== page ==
How to solve global problems collaboratively? Young professionals from 24 countries go on a virtual learning journey
The MGG Academy 2020 has started on 17 August. This year, the four month dialogue and training programme will, for the first time in 13 years, not take place in Bonn.
How can international collaboration and knowledge cooperation be successful? How can we shape societies worldwide and make them more sustainable? The Managing Global Governance (MGG) Academy of the German Development Institute / Deutsches Institut für Entwicklungspolitik (DIE) will dedicate itself to these demanding questions. The MGG Academy 2020 started on 17 August. It is financed by the German Federal Ministry for Economic Cooperation and Development (BMZ).
This year, the four month dialogue and training programme will, for the first time in 13 years, not take place in Bonn, Germany, due to the corona crisis. In order to make human encounters and individual learning possible nevertheless, DIE has developed an innovative, virtual concept for the Academy.
For Dr Sven Grimm, Head of DIE’s Research Programme Inter- and Transnational Cooperation, international cooperation between individuals, institutions and states is essential, especially during the Corona Pandemic: “The seeking of global solutions to challenges of humankind cannot stop during a pandemic that requires social distancing. The COVID-19 pandemic is a global challenge in itself that we need to combat jointly. Meanwhile, digital interactions allow for continuous engagement – and come with new opportunities,” Grimm says.
How can different academic, political, cultural and personal perspectives be brought together in such a way that constructive solutions to global challenges can be found? The MGG Academy counts on a mixture of international and regional video conferences and asynchronous learning. Eventually, the 24 participants come together from eight countries and seven different time zones. In addition, they all develop their own change maker project, which they will carry out in their institution, initiative or private environment.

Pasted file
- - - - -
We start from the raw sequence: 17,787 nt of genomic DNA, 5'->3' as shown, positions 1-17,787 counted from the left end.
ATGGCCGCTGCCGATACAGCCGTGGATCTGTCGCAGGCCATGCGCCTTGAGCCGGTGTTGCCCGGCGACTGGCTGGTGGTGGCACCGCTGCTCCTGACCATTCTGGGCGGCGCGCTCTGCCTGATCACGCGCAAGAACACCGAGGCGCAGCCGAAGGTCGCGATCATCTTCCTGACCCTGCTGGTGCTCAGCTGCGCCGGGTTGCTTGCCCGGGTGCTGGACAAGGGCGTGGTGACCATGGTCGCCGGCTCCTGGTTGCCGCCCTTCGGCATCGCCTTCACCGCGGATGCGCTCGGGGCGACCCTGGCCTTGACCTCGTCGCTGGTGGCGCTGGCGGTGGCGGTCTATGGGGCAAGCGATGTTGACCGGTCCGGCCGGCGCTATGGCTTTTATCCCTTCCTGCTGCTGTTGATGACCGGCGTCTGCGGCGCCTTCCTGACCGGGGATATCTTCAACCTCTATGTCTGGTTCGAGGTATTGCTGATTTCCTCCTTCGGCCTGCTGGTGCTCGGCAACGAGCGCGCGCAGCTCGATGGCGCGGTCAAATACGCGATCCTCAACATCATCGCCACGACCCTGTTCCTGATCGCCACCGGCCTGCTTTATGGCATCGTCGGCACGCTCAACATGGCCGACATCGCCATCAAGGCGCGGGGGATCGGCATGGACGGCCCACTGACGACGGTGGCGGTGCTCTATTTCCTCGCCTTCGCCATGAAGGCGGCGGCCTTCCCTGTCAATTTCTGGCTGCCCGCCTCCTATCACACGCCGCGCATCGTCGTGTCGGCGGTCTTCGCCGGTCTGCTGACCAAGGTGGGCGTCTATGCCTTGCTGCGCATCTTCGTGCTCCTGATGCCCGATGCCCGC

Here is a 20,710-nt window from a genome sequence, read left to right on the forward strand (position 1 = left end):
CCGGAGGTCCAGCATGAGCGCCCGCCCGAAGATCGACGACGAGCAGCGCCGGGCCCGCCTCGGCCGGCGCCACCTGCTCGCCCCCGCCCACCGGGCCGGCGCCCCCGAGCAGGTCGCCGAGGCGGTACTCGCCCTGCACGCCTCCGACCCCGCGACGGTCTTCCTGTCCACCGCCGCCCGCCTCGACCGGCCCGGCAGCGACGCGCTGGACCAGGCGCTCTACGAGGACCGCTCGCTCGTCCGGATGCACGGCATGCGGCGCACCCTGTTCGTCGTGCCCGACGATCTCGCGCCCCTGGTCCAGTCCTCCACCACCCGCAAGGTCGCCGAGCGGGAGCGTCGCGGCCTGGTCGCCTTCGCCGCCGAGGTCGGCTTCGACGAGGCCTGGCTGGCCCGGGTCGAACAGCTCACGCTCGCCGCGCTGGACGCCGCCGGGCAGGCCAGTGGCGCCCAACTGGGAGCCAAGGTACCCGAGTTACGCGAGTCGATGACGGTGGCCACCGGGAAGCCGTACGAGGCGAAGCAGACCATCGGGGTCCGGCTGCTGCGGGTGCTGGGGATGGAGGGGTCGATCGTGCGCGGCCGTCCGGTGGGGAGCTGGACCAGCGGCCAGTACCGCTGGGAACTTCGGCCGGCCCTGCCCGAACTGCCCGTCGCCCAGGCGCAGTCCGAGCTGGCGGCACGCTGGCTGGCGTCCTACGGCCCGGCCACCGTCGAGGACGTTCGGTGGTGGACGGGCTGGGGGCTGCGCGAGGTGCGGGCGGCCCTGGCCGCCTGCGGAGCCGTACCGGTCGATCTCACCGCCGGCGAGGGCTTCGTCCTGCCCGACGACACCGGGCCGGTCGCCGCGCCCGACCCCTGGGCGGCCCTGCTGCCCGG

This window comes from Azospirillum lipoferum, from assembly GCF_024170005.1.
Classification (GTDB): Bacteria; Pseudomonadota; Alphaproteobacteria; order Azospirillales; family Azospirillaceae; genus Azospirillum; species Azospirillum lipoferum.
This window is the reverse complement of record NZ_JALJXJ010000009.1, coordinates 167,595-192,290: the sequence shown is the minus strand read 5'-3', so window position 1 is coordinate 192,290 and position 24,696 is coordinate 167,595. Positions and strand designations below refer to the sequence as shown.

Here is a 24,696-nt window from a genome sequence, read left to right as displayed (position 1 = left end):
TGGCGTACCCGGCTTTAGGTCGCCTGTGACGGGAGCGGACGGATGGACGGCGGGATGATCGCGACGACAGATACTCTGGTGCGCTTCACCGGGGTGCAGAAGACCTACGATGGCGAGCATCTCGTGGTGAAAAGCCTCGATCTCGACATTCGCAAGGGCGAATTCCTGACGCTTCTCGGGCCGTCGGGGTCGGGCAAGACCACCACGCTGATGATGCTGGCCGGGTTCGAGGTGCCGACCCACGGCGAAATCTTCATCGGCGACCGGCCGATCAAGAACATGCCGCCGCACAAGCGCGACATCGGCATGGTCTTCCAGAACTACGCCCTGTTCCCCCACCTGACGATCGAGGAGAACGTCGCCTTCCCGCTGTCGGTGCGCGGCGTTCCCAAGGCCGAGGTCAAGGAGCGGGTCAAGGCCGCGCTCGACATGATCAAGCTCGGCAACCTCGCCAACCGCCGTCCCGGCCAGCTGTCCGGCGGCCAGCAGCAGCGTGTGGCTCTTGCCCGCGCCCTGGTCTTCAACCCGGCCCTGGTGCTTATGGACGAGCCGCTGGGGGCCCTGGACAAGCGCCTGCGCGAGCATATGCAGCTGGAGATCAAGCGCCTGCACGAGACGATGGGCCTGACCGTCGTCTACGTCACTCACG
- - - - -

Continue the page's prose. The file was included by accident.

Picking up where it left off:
For Dr Tatjana Reiber, Head of the MGG Academy, digital learning and virtual exchange spark a great chance: “The digital MGG Academy is an excellent opportunity for all of us to practice virtual collaboration in diverse, global teams – a core competence for international collaboration and knowledge cooperation. The most exciting question is how open dialogue and trust can be established in virtual space.”
The MGG Academy brings together highly qualified young professionals from rising powers and from Europe. This year, 24 young change-makers from Brazil, China, Germany, India, Indonesia, the Netherlands, Mexico, and South Africa are taking part. In their home countries, they work in ministries, research institutes, think tanks, civil society organisations or the private sector.
During the MGG Academy, they will discuss pressing global challenges such as climate change, digitalisation and social inequalities. The participants will not only debate how to shape a transformation towards sustainable development or trusting international cooperation. They will also learn to take on new perspectives and will become change makers themselves, actively kicking off transformation processes. One week of the programme will be hosted by the German Federal Foreign Office, who will dive into the possibilities and limitations of diplomacy in times of crisis with the participants under the motto “International Futures”.
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